7 Ways to Teach Your Children to Be Brave
One of the Japanese pilots who participated in the bombing of Pearl Harbor was asked what he remembered from that day. One of his clearest memories revolved around the bravery of a young Marine. As he was laying down machine gun fire on an airfield he saw people scattering for cover. That is except for one lone Marine who stood his ground in the open firing a small pistol back at the aircraft. The Japanese pilot couldn’t believe what he was seeing. Where did that Marine learn how to be brave?
A warrior who faces death on the battlefield and still marches forward; an athlete or musician who is able to perform in front of millions of people; a guy who is able to cross a room to start a conversation with a woman he finds attractive. Where do they find the bravery to do these things? What is that certain quality we want to instill in our children that will make them brave when others cower? We will attempt to break that down in these 7 ways to teach your children how to be brave.
1. Show Them What Bravery Looks Like
If you want your children to be brave, then you have to be brave. Allow them to witness you stepping out of your comfort zones. If you are terrified of rollercoasters, face your fear with them and ride that monster at the park. Maybe you are afraid dancing makes you look like an idiot. Take dance classes with your wife and prove that notion wrong. When those moments happen when your character is tested in front of your child, show them the strength you possess to do the right thing. We are tested in a vast variety of ways daily. Be their hero.If you want your children to be brave, then you have to be brave. Click To Tweet
2. Challenge and Praise
We naturally want to protect our children at all times. However, we also must challenge them constantly to try new things and to do things they might fear. Trying new food, speaking in front of the class, or playing a sport are some examples. When they step up and do these type of things, be sure to give ample praise and love. Build on their courageous attempts.
3. Invoke Culture and Heritage
It is nearly impossible to complete a brave act without a reason for doing so. Our various cultures and rich heritage provide the foundation for what we believe. “Son, you are a Thompson and we have a long history of standing on the side of justice.” When we invoke family pride in that manner, we are invoking the heritage of our people and our nation. Teaching children their history and where they come from gives them the base they require to display courage.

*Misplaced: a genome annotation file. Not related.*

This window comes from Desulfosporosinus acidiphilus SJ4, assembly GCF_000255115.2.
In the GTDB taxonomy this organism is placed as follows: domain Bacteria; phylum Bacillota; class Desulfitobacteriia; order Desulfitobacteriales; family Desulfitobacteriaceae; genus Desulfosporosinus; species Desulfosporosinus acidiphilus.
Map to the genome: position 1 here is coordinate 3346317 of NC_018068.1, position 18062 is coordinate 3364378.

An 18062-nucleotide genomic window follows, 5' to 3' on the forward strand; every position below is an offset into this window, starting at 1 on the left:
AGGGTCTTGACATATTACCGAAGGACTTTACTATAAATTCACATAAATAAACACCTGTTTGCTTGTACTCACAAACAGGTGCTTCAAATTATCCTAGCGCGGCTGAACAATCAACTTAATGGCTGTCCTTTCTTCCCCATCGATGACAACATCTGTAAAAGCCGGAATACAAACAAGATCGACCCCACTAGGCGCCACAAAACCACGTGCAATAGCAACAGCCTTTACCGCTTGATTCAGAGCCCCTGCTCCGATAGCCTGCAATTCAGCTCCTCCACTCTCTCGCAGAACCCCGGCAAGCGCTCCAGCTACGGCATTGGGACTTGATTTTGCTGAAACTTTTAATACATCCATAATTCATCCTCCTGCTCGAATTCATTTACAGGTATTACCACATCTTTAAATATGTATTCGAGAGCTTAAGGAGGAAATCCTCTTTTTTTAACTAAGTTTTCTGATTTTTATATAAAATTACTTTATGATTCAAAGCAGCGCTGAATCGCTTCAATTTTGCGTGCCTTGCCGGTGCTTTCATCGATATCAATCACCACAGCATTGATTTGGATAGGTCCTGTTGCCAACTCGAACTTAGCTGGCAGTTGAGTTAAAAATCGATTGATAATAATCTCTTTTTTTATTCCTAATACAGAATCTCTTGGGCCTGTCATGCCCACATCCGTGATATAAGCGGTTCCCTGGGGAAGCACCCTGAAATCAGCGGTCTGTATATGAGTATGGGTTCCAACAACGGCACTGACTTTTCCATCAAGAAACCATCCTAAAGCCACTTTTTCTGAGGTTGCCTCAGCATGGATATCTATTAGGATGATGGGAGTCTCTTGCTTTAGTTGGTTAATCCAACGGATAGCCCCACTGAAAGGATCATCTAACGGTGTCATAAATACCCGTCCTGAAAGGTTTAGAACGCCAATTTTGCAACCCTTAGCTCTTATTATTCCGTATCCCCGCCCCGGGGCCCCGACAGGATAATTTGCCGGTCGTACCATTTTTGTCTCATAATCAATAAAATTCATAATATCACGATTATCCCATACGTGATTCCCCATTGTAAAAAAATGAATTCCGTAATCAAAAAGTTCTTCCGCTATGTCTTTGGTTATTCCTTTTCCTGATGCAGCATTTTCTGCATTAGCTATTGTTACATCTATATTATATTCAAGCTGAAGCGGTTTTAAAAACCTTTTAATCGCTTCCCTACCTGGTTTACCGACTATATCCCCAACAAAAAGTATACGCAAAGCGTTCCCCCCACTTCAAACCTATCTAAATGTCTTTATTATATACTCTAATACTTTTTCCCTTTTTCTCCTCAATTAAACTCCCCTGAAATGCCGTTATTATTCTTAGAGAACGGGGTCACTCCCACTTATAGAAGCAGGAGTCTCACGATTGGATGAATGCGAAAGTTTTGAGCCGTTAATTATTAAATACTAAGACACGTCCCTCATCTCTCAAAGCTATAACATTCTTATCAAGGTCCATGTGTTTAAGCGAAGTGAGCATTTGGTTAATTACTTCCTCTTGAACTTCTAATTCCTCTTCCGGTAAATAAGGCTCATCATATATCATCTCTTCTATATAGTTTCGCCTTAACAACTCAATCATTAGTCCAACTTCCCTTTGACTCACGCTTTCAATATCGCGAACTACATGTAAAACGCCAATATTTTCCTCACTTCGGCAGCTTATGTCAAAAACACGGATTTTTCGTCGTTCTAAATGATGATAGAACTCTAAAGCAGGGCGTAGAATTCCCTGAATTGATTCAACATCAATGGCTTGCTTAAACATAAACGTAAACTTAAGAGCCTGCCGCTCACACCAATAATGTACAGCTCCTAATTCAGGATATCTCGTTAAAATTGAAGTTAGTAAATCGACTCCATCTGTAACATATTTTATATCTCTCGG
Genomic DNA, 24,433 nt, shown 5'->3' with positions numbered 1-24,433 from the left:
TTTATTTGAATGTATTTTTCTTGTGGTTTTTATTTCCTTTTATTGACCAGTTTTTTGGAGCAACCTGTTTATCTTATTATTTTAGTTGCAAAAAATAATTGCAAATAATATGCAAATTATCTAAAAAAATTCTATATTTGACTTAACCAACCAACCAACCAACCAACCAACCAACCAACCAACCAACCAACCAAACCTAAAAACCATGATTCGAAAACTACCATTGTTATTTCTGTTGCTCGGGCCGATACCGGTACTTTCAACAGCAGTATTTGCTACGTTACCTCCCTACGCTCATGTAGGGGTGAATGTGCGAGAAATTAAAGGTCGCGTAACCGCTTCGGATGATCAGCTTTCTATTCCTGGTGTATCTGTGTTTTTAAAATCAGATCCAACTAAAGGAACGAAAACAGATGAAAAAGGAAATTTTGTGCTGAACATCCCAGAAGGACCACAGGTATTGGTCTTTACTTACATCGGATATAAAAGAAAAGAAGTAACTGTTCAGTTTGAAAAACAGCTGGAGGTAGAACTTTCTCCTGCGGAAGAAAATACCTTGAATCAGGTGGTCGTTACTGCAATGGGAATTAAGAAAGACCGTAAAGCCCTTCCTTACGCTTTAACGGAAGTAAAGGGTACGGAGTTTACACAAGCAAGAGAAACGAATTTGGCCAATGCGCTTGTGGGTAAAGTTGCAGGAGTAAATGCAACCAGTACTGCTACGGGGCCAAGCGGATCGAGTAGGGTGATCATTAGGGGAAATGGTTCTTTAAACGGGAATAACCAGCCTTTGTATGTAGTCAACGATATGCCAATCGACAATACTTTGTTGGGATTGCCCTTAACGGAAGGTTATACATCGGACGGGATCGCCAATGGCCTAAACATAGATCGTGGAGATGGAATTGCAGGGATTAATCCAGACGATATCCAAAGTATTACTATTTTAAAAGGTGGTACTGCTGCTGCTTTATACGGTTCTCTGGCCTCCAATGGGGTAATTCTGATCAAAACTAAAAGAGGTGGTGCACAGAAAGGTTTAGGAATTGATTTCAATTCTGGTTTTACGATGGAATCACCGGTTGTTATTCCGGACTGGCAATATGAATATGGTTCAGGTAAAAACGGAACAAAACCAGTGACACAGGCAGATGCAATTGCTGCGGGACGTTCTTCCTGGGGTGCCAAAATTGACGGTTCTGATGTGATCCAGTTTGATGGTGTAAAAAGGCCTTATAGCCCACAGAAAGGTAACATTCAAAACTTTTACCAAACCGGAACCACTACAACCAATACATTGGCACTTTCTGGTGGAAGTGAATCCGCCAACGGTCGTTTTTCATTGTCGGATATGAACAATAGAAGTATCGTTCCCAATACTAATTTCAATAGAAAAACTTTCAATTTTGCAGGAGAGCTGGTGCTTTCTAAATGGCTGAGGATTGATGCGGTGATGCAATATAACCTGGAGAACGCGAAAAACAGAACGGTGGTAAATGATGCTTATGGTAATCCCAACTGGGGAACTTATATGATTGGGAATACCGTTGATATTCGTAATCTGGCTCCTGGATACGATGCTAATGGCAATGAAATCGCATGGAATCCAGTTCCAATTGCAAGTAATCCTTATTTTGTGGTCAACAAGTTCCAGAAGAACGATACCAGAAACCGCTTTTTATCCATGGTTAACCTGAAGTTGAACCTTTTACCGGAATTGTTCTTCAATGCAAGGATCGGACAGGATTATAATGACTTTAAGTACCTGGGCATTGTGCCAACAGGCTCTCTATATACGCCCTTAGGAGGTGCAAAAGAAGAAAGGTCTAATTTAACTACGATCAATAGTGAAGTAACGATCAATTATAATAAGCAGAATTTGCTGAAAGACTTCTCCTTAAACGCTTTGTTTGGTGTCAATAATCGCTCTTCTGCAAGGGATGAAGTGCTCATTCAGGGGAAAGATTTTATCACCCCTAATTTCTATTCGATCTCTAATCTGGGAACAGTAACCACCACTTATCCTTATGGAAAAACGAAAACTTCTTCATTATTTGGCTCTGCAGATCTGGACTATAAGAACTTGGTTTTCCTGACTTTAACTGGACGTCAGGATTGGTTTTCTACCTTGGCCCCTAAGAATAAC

4. Point Out Real Life Role Models
When we think of heroes, we think of soldiers, firefighters or policemen and women. They all can certainly provide many examples of courage and valor. Go even further by giving them brave quotes from people. Such as this quote from John Wayne that states, “Courage is being scared to death and saddling up anyway.” Perhaps you have a whiteboard or chalkboard in your home. A weekly quote such as this for all to read is a great way to get developing your mind thinking in the right direction.
5. Encourage Them to Reach Out
Young children are very accepting of almost anyone. Eventually, however, as is human nature, cliques will form and social groups will stick in the same patterns. Those that are “different” often wind up left out. Brave kids, the type of people that become adults that we desperately need in society, will step outside of the boundaries of peer pressures. They will reach out to that child who is sitting alone in the lunch room. Encourage them to befriend the child on the outside looking in.
6. Build Confidence and Conviction
Build and nourish confidence within your children. Help them know their core identity is not in their performance, what others say about them, or the sum of their possessions. I believe their identity should be found in the fact that they were crafted with love by the hands of the Creator. When they know that they are free from burdens and walk in confidence. That confidence will feed their courage to be themselves and take relational risks.
7. Role Play
Get creative. Come up with different scenarios involving potential acts of bravery and courage. Doing this will help your child learn the nuances of how to react and give them great experience to draw upon when needed in real life. It also sounds like a whole lot of fun for the entire family.
What is the bravest thing you have ever done?